When love is in the air and your thoughts turn to moving in together, the last thing on your minds might be the practicalities of splitting-up.

When married couples divorce there are specific laws that give rights and obligations towards each other, and determine how property and finances are to be shared.  When couples who live together decide to separate there is no consolidated legal framework to refer to if you disagree about property ownership, finances or children. Instead, there is various legislation and scattered cases which are difficult to access easily.

With property values skyrocketing in London, it is prudent to ensure that your interests are protected for such an important investment.

Janet Tresman, family law mediator and collaborative family solicitor at Altermans Law in Finchley, explains why drawing up a cohabitation agreement could save you both from unnecessary heartache and financial turmoil in the long run.

When couples decide where they will live, there is more to consider than simply answering the question, “your place or mine?”

If you are renting, the landlord should be informed and you should consider adding both of your names to the lease.  If the lease is only in your partner’s name, you may find yourself with a limited legal right to stay there, but it may only be for a brief period. You may also have to face litigation in the small claims court to obtain the return of your share of the deposit.

If you move into a property that your partner owns, if the relationship breaks down your partner could ask you to leave at any time. Even if you have made contributions to towards the outgoings, you have no automatic right to stay in the property. You would have to apply to the court for permission, and if granted it may be limited for a brief time only.

If there are children involved, then you can apply to the court to be allowed to live in the property with them until the youngest child reaches the age of 18 or permanently leaves home, whichever is the sooner. However, this will not entitle you to a share in the property.

If you decide to buy a home together and register it in your joint names at the land registry, there are added complications if you are not married.  You will need to decide how you are going to own the home from the outset and consider what you will do if you split up, or one of you is unable to work and pay their share of the mortgage.  Unless you have a cohabitation agreement to the contrary, you may only be entitled to a 50 per cent share of the equity in the property even if your contributions to the mortgage were higher.

There may be other things to think about.  If you have bought the house with the financial help from parents, will they expect to be repaid?  If you have taken advantage of a shared ownership scheme to buy your home, you will need to clarify the exit strategy.

If you do bring assets into the relationship like savings, cars and valuables, then it may be important to protect your ownership of them via a cohabitation agreement.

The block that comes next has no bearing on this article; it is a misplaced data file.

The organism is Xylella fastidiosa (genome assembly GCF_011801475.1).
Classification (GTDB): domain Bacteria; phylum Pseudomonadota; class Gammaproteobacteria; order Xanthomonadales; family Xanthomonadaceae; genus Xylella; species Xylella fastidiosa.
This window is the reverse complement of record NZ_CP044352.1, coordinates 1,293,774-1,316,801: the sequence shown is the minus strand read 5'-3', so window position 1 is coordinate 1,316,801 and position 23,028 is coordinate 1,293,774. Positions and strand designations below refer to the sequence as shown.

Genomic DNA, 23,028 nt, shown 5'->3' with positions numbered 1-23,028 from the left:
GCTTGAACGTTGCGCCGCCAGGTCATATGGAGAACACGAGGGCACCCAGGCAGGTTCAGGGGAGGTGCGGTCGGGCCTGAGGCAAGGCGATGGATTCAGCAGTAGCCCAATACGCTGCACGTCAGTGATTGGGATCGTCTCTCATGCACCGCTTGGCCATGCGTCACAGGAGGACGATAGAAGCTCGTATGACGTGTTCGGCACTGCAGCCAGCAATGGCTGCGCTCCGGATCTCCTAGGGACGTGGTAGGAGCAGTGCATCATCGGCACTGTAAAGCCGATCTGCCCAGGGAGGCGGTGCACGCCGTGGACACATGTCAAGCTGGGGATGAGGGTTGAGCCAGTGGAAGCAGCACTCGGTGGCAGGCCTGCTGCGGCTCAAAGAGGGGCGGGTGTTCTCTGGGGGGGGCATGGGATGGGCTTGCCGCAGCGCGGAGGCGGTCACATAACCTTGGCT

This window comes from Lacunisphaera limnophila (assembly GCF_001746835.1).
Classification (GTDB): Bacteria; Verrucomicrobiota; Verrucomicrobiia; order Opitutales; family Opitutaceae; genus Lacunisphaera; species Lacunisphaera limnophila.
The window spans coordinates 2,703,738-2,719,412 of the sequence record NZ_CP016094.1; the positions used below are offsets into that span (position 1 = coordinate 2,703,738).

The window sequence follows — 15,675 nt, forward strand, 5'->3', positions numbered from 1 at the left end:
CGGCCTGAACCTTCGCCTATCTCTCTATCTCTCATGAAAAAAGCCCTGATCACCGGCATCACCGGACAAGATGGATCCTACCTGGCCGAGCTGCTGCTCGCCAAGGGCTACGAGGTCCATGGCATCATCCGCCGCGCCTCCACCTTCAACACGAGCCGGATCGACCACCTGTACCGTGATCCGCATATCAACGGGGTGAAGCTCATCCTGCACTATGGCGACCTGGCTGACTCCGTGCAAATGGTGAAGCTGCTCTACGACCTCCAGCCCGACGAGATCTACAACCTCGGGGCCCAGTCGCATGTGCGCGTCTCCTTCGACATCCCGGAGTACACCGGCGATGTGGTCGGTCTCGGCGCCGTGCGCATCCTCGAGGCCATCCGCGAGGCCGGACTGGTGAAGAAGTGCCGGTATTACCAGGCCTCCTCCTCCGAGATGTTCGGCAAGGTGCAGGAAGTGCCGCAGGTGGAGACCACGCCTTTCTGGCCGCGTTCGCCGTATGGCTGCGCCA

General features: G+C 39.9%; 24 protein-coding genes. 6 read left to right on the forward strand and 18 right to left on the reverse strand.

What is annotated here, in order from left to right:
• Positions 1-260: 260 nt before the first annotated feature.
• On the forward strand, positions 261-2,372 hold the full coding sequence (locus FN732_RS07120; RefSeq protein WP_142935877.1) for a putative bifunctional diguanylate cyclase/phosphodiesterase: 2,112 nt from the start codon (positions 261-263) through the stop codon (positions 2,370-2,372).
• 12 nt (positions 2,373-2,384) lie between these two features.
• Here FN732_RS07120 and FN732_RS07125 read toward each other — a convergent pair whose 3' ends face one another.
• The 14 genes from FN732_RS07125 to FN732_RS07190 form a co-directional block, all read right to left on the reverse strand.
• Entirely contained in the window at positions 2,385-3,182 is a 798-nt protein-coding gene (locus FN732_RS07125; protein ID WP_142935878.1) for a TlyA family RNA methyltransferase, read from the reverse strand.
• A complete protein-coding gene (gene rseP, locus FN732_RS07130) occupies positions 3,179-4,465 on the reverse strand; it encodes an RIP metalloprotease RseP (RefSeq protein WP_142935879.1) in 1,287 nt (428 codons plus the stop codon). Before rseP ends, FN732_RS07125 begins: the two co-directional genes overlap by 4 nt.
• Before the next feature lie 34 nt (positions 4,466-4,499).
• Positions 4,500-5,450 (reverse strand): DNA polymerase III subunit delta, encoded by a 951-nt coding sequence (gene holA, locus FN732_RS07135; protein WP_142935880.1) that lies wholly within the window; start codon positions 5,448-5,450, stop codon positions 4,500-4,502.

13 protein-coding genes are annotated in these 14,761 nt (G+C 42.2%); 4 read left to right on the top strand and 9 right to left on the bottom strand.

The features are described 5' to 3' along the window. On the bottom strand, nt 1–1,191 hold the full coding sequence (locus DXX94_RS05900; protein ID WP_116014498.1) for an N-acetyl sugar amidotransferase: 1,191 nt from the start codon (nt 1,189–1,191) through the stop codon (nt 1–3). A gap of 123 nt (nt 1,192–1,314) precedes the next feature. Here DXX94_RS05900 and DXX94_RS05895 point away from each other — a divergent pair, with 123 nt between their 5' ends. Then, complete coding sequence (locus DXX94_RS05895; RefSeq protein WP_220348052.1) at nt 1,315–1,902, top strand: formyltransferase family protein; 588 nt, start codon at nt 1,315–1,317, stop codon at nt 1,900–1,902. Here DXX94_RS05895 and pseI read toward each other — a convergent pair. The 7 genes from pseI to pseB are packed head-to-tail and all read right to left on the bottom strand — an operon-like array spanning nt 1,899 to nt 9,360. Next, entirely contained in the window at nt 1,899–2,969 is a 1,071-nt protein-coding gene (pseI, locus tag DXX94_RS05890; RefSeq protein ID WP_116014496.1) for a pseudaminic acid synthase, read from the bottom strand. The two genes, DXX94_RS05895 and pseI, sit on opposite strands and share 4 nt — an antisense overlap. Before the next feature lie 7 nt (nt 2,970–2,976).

As time goes on, and you begin to build a home of joint belongings, be it flat-pack furniture or fine antiques, the lines of ownership can get blurred.  It is not always clear who bought what, or whether it was a gift from one party to another.  Virtual assets like e-books, music, films and games can represent a substantial investment over time and may be harder to separate than a box of CDs.

With a cohabitation agreement you could also clarify the contribution of each person to the daily household finances such as rent, mortgage, bills and insurance premiums.  Consider how you will fund the purchase and own bigger assets such as cars and manage your bank accounts.  If you build up savings, how will they be divided if you part company?

Using mediation is an excellent way to agree the terms of your cohabitation agreement.  As your mediator, Janet will help you discuss your options in a dignified and respectful environment.  Together, you can decide how long your cohabitation agreement will last for, any events that will trigger its end and any penalties for non-compliance.

In today’s market, extra caution should be paid to any joint credit agreements and loans as you could find your credit reference adversely affected by your partner’s actions.

You may also need to consider how you will pay your outgoings if one of you has an accident and cannot work, or becomes unemployed.  If you are financially dependent on each other and you are considering taking out life insurance policies including critical illness cover, you should explore the options about ownership and who will be entitled to a payout before signing up.

Unlike married couples who can turn to the divorce courts for help, if living together does not work out you will have to sort it out yourselves, or face some complicated property, and children litigation.  A cohabitation agreement will help you to avoid unnecessary financial distress at an upsetting time.

For further information about making a cohabitation agreement contact Janet Tresman, family law consultant at Altermans Law, for a confidential discussion on 0208 346 1777 or email email hidden; JavaScript is required.

Janet is a highly experienced family mediator and collaborative family law solicitor, representing high net worth individuals. She is a long standing member of Resolution and has served as a deputy district judge. Janet delivers a first class service in all aspects of family law, with minimum court intervention.

The contents of this article are for the purposes of general awareness only. They do not purport to constitute legal or professional advice. The law may have changed since this article was published. Readers should not act on the basis of the information included and should take appropriate professional advice upon their own particular circumstances.